A decade ago, when Doctor Who was celebrating its fortieth anniversary, Big Finish celebrated the occasion in a rather unusual way. Across a handful of CDS, they asked a number of questions that could only be answered by going outside the series continuity. The result was Doctor Who Unbound and the first release, Auld Mortality, asked perhaps the biggest "what if?" of them all: What if the Doctor had never left Gallifrey to begin with?
Playing the alternate first Doctor is Geoffrey Bayldon, an actor who interestingly turned down the chance to play the first Doctor in 1963. It's clear from the script alone that this is a somewhat older version of the first Doctor, albeit one who stayed on Gallifrey and became a celebrated author by writing a book called "An Adventurer In Space And Time". Bayldon though certainly isn't William Hartnell but, without copying Hartnell, Bayldon nevertheless captures the spirit of him. There's the occasional "Hmm" at just the right moments, the moments of crankiness and Bayldon's excellent chemistry with Carole Ann Ford. How much of that is down to the script and how much of it is down to Bayldon's performance is unclear but what is apparent is that Bayldon gives a splendid performance that captures the spirit of Hartnell without being an imitation. In fact, I'd go so far as to say that Bayldon captures Hartnell better here than Richard Hurndall did in The Five Doctors in 1983.
Joining Bayldon is Carole Ann Ford, returning to the role of the Doctor's granddaughter Susan. This is isn't the whimpering, often frightened young girl we saw back in the 1960s though. This is an older and wiser Susan, one who has come in search of her grandfather one last time and is drawn into events that will soon determine her destiny as well. While the writing does occasionally echo back to the original character in early scenes (right down to her twisting her ankle at one point!), Ford plays this version of Susan quite well and her aforementioned chemistry with Bayldon's Doctor makes the entire situation all the more believable as a genuine possibility.
The supporting cast is strong as well. Derren Nesbitt (who in another connection to the first Doctor era was in the now lost story Marco Polo) is of particular note as the Doctor's politically ambitious uncle Quences whose real role in events only becomes clear as the story reaches its end. There's appearances from Big Finish regulars Toby Longworth as the Doctor's robotic servant Badger, Matthew Brenher as Hannibal and Ian Brooker as Surus, Hannibal's talking elephant (yes you read that right). Each of them get little moments to shine, particularly with Bader and Surus' moments of comic relief.
There's also of course Marc Platt's script. Platt was something of an obvious choice to write this story given his novel Lungbarrow which (whether its canon or not) is one of the definitive depictions of the Time Lords and Gallifrey. It's perhaps no surprise then that this story brings together some elements from that novel (such as Badger and Quences) as well as the Gallifrey of the old series with mentions of the Time Lord high council, Gold Ushers and Time Lord politics. Platt's tale though is far more than just that though. The story, with its use of Hannibal crossing the Alps, also harkens back to the first Doctor's televised era as well by inserting a historical element in the spirit of Marco Polo or The Massacre and, in a way only a fan could do, then sit there and poke fun at the historical inaccuracies.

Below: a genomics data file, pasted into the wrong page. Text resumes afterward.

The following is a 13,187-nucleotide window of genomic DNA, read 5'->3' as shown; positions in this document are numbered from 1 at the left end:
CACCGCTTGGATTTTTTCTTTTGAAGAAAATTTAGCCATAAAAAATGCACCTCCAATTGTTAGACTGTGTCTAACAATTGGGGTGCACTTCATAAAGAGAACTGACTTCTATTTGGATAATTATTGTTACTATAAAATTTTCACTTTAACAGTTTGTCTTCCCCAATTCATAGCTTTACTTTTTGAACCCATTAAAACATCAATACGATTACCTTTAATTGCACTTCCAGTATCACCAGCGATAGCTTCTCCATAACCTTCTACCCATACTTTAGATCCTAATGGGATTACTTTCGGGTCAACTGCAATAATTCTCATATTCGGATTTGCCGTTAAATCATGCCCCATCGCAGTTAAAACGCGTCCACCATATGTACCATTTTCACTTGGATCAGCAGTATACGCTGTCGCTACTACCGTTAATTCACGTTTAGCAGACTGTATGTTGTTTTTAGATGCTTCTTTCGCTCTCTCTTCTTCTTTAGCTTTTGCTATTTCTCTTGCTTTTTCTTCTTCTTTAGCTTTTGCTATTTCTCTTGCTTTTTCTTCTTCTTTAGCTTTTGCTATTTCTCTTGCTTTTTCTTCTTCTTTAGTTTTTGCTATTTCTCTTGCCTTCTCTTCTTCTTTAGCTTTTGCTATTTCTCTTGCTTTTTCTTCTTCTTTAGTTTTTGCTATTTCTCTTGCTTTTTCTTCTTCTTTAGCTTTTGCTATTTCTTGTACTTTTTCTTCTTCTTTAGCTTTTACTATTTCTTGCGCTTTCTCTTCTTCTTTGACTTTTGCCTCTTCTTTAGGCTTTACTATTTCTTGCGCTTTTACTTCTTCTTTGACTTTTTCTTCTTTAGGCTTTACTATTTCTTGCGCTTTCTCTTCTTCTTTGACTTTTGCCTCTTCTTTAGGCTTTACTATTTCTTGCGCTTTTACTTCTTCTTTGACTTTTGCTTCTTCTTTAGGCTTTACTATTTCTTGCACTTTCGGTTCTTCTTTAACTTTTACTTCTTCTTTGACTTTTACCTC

It's also a tale of the sometimes thin lines between harsh reality and escapist fantasy and how crossing that thin line can consume someone. It's a point brought out in some of the most beautiful moments and dialogue of the story, such as the scene at the tree of possibilities and the excellent audio montage at the end, scenes that also celebrate the diversity of Doctor Who itself. Platt makes Auld Mortality more than a simple "what if?" story and into something more.
Auld Mortality is then is as much a celebration of Doctor Who itself as it is a "what if?" story. It's a story well told thanks to strong performances from the cast from an excellent alternative first Doctor in the form of Bayldon and two returning cast members from the show's earliest days. Yet it is Marc Platt's script which encompasses elements from at least two different mediums into a new story entirely that reminds us that this is a series that, after all, can go anywhere in time and space and celebrates what Doctor Who is capable of. A decade on, Auld Mortality remains the first and amongst the best of the Unbound releases and one well worth revisiting.